“Want some,” he offered. Naturally, I wasn’t carrying a water bottle.

“You know, Reep,” Scott said. “Your preoccupation with tits is going to get you in trouble every time.”

Truer words were never spoken.

©Copyright Jack Riepe 2009
AKA The Lindbergh Baby (Mac Pac)
AKA Vindak8r (Motorcycle Views)
AKA The Chamberlain -- PS (With A Shrug)

Friday, October 16, 2009

Nothing Really Beats A Pair...

The exact date of the following event is no longer clear in my mind. What I do recall is that I was 14-years-old and riding a ten-speed bike on Route 9W, which runs up from New Jersey across the New York State line, along the tops of the Palisades. The stretch of 9W in New Jersey is still incredibly popular with bicyclists (literally drawing hundreds of them every day of any weekend), owing to the fully-paved, tree-lined, wide shoulders and modest elevations that are part and parcel of this road.

I was riding in the company of Scott Volk, a co-conspirator in many of my life’s early adventures, and our destination was Nyack, New York. By itself, Nyack is no big deal, other than it was the first place I ever had a lap dance from a totally naked performance artist (albeit ten years after this story occurred). Yet from the heights of the cliffs (still the Palisades) that look down on the Hudson River around Nyack, two 14-year-old boys could park their bikes in High Tor State Park and gaze down at the amazing sight of the Tappan Zee Bridge.

Above -- The "Tappan Zee" Bridge, which carries the New York State Thruway across the Hudson River.
(Photo courtesy of Wikipedia -- Click to enlarge.)

Now it is important to understand that I was born and raised in Jersey City, the dog shit and broken glass capital of the world. The place was famous for attached houses (many painted highly implausible colors) with flat roofs, suffocating summer heat, and accents in the mouths of residents that made Leo Gorcey (of the Bowery Boys) sound like William F. Buckley. Scott and I pedaled our bikes as hard as possible to escape to open views, from a lofty perspective, with a breeze that carried no hint of ethnic cooking nor the exhaust of cars orbiting a block to grab a parking spot.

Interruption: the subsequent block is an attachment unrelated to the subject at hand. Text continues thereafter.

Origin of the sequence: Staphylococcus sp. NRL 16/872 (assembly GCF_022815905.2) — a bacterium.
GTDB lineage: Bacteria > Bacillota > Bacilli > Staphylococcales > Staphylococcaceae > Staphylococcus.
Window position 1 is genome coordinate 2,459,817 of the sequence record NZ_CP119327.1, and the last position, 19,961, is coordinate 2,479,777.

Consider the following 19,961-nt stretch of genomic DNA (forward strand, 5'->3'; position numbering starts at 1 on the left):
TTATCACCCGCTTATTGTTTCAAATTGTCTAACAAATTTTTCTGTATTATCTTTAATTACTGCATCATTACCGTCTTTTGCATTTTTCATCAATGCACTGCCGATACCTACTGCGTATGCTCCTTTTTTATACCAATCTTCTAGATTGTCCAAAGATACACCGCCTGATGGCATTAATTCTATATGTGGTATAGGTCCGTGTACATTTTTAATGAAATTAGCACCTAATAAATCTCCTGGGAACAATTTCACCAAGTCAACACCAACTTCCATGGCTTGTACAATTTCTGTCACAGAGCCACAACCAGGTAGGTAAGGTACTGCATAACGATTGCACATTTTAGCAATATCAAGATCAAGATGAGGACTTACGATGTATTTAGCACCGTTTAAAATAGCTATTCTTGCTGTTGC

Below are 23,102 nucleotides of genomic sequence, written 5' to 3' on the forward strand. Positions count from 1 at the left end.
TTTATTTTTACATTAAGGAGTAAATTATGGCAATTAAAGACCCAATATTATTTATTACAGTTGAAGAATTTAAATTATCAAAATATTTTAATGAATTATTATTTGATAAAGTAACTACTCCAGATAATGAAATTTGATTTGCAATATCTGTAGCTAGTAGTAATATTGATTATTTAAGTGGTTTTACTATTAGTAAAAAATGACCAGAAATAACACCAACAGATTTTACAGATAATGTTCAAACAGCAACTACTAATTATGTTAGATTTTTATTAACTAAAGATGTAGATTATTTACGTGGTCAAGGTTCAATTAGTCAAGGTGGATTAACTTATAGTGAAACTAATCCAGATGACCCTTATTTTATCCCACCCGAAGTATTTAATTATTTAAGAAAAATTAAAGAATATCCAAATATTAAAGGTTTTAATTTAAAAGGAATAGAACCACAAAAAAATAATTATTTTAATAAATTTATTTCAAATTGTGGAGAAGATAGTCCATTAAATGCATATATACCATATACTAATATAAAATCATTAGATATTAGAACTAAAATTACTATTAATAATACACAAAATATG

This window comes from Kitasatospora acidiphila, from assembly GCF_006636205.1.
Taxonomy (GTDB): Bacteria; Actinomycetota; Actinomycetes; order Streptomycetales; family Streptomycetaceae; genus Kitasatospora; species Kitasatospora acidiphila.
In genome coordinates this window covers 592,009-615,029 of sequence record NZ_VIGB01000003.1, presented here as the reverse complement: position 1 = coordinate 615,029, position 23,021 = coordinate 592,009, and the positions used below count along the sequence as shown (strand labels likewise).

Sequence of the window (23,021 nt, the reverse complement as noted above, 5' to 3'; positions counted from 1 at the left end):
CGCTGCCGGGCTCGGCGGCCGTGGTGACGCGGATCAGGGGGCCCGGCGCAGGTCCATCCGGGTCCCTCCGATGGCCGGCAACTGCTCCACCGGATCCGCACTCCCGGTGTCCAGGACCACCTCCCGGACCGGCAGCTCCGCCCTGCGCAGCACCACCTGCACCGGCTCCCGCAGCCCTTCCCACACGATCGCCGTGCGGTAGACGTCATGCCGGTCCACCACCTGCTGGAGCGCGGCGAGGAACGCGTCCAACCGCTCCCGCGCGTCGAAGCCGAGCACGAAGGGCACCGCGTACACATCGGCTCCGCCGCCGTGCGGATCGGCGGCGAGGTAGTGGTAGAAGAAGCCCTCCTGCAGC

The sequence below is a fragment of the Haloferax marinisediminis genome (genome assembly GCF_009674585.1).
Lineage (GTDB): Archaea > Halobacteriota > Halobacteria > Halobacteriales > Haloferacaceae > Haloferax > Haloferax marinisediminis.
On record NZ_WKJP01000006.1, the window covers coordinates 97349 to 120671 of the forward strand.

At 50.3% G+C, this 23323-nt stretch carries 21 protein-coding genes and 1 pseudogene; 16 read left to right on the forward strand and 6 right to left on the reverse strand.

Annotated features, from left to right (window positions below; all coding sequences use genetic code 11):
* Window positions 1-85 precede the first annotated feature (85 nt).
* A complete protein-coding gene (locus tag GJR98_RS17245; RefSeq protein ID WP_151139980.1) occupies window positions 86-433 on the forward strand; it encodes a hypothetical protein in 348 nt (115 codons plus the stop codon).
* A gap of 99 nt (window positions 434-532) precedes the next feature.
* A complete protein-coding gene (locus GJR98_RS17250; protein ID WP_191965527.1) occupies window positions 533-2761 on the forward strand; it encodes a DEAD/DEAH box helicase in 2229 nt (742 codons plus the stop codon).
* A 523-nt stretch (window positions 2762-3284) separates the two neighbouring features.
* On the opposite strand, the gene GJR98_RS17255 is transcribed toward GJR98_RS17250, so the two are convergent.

Above -- Leo Gorcey of "The Dead End Kids, Angels With Dirty Faces," and "The Bowery Boys."
I once dated a girl who dumped me because she said I sounded a lot like him. (Photo from Wikipedia -- Click to enlarge)

Pedaling along 9W was the closest thing we could do to getting out in the country. There were virtually no houses on this road (31 years ago), while a number of access points permitted entry to Palisades Interstate Park, with its vistas (400 feet above the Hudson), and opportunities to take street bicycles along hiking trails. But nothing could compete with the splendor of looking down on the Tappan Zee Bridge, which to us, was an engineering marvel on a par with the Eiffel Tower and the Great Pyramid.

The bridge was built in 1955 at one one the widest points on the Hudson River. With its approaches, the bridge is 3 miles long, with a center span of 1200 feet, with the roadway 138 feet above the river. We just liked to look at it. Actually, we’d lean the bikes up against a couple of trees, pull our sandwiches of a bag, and pool the cookies or cupcakes that remained -- all while studying the silver structure that spanned the river like a bracelet, hundreds of feet below.